This morning's key headlines from GenerationalDynamics.com
- Nasa's Mars Rover, Curiosity, takes a photo of itself
- H1N1 Swine Flu kills nine people in the West Bank
- The 'Kick the Can Theory' and the Fiscal Cliff
- Fiscal cliff negotiations
Nasa's Mars Rover, Curiosity, takes a photo of itself
Curiosity Self-Portrait (NASA)
The spacecraft carrying the Mars Rover, Curiosity, was launched from
Cape Canaveral on November 26, 2011. Curiosity landed on Mars on
August 6, 2012, and it's been conducting science experiments since
then, though rumors that life had been discovered on Mars turned out
to be false. This is an actual picture of Curiosity on the Martian
landscape on November 1. Curiosity's cameras are not able to take
this shot, of course, so this picture is a composite of dozens of
images that the cameras took, combined into a self self-portrait
image. Nasa and Jet Propulsion Lab (PDF)
H1N1 Swine Flu kills nine people in the West Bank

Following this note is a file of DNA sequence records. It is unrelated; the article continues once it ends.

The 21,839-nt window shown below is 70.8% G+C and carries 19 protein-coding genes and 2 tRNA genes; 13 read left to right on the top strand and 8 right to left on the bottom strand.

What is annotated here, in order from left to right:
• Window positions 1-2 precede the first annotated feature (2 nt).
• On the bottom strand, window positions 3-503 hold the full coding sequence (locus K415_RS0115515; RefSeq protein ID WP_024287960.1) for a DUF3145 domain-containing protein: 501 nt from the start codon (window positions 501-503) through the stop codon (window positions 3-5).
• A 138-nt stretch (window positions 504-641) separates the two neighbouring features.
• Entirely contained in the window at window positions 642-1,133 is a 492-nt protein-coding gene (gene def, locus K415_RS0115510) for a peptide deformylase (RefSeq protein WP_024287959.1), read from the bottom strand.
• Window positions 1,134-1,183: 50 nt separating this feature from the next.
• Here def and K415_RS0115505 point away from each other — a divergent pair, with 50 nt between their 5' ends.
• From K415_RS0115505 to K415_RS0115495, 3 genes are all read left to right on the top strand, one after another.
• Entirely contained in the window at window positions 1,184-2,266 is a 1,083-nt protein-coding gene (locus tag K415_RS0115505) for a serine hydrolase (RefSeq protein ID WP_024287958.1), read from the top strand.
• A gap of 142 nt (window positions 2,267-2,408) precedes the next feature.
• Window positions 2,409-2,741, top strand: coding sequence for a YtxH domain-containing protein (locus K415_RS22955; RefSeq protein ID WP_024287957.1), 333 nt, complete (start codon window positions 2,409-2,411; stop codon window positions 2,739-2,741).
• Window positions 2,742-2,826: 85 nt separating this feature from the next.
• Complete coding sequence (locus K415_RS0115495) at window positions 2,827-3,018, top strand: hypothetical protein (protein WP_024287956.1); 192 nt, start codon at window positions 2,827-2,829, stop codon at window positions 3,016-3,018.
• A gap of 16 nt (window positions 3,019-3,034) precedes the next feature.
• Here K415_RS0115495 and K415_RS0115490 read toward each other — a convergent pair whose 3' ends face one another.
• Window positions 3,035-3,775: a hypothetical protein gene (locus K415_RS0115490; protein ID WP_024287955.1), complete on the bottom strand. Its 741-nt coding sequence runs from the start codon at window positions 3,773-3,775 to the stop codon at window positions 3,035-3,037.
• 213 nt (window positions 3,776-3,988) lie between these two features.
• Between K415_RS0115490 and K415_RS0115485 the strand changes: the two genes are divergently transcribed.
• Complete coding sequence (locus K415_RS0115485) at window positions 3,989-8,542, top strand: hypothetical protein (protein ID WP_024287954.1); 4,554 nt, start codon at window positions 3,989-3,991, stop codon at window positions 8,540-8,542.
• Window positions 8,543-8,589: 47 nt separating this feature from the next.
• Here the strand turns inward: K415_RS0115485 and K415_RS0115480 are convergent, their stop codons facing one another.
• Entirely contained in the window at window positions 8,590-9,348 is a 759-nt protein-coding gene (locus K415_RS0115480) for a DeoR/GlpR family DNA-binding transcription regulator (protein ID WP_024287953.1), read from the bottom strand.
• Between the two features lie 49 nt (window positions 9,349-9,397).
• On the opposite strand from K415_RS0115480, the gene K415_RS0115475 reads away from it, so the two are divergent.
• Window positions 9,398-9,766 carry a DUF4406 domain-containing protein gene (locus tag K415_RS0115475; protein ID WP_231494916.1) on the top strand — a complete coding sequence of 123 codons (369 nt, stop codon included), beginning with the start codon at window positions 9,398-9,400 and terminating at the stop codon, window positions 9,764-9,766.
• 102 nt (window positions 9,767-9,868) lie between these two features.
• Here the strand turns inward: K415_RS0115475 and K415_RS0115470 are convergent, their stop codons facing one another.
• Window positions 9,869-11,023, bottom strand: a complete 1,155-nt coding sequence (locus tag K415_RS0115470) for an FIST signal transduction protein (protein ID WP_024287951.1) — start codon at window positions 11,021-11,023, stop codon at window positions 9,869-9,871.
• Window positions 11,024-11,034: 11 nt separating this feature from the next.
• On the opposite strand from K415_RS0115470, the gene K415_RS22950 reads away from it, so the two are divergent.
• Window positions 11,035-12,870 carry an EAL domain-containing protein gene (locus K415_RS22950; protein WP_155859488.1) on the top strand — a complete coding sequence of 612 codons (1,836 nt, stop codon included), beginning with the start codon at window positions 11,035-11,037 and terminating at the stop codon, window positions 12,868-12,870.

There have been 187 recent recorded cases of H1N1 swine flu in the
northern West Bank, and nine Palestinians have died. In 2009, an H1N1
epidemic erupted in Mexico and spread into a worldwide pandemic.
"WHO declares a worldwide H1N1 'mild' swine flu pandemic"
The pandemic died out by Spring
2010, after killing over 17,000 people world wide, and the World
Health Organization has warned that there could be a resurgence at any
and Jerusalem Post
The 'Kick the Can Theory' and the Fiscal Cliff
Some time ago, I formulated the "Kick the Can Theory" which said that
if you want to predict what the Europeans are going to do, especially